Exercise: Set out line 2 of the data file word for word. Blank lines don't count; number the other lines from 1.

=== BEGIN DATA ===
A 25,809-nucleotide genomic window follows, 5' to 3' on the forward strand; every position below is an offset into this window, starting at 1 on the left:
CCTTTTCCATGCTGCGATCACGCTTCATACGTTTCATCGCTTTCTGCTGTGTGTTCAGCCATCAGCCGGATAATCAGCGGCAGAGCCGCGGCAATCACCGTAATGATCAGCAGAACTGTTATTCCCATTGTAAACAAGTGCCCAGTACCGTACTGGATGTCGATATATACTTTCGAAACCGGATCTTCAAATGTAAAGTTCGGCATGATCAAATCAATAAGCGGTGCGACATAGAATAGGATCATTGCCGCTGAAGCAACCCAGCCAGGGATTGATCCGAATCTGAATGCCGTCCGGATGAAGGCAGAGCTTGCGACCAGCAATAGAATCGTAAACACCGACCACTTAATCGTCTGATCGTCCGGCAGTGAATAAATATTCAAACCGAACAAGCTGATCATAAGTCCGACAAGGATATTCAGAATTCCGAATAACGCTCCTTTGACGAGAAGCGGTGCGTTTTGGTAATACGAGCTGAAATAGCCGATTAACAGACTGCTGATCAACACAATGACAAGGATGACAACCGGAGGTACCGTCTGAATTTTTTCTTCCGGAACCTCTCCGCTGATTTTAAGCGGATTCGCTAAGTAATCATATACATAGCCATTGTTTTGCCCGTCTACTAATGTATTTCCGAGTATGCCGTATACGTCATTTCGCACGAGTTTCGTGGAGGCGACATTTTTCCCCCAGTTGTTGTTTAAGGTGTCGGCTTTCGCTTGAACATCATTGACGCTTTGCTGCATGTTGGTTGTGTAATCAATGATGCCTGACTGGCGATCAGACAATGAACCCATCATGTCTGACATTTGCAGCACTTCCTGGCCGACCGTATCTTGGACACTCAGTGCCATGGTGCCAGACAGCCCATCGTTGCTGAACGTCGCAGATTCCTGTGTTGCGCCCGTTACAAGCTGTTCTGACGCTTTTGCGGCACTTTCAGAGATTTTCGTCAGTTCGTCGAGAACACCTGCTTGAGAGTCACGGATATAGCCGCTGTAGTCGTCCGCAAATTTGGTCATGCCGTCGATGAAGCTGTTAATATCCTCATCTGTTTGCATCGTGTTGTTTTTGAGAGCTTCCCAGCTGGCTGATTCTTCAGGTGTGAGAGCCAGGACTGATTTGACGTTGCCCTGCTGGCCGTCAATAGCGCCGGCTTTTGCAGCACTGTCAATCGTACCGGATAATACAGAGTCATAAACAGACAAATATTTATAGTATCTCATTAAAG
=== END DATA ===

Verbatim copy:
CCTTTTCCATGCTGCGATCACGCTTCATACGTTTCATCGCTTTCTGCTGTGTGTTCAGCCATCAGCCGGATAATCAGCGGCAGAGCCGCGGCAATCACCGTAATGATCAGCAGAACTGTTATTCCCATTGTAAACAAGTGCCCAGTACCGTACTGGATGTCGATATATACTTTCGAAACCGGATCTTCAAATGTAAAGTTCGGCATGATCAAATCAATAAGCGGTGCGACATAGAATAGGATCATTGCCGCTGAAGCAACCCAGCCAGGGATTGATCCGAATCTGAATGCCGTCCGGATGAAGGCAGAGCTTGCGACCAGCAATAGAATCGTAAACACCGACCACTTAATCGTCTGATCGTCCGGCAGTGAATAAATATTCAAACCGAACAAGCTGATCATAAGTCCGACAAGGATATTCAGAATTCCGAATAACGCTCCTTTGACGAGAAGCGGTGCGTTTTGGTAATACGAGCTGAAATAGCCGATTAACAGACTGCTGATCAACACAATGACAAGGATGACAACCGGAGGTACCGTCTGAATTTTTTCTTCCGGAACCTCTCCGCTGATTTTAAGCGGATTCGCTAAGTAATCATATACATAGCCATTGTTTTGCCCGTCTACTAATGTATTTCCGAGTATGCCGTATACGTCATTTCGCACGAGTTTCGTGGAGGCGACATTTTTCCCCCAGTTGTTGTTTAAGGTGTCGGCTTTCGCTTGAACATCATTGACGCTTTGCTGCATGTTGGTTGTGTAATCAATGATGCCTGACTGGCGATCAGACAATGAACCCATCATGTCTGACATTTGCAGCACTTCCTGGCCGACCGTATCTTGGACACTCAGTGCCATGGTGCCAGACAGCCCATCGTTGCTGAACGTCGCAGATTCCTGTGTTGCGCCCGTTACAAGCTGTTCTGACGCTTTTGCGGCACTTTCAGAGATTTTCGTCAGTTCGTCGAGAACACCTGCTTGAGAGTCACGGATATAGCCGCTGTAGTCGTCCGCAAATTTGGTCATGCCGTCGATGAAGCTGTTAATATCCTCATCTGTTTGCATCGTGTTGTTTTTGAGAGCTTCCCAGCTGGCTGATTCTTCAGGTGTGAGAGCCAGGACTGATTTGACGTTGCCCTGCTGGCCGTCAATAGCGCCGGCTTTTGCAGCACTGTCAATCGTACCGGATAATACAGAGTCATAAACAGACAAATATTTATAGTATCTCATTAAAG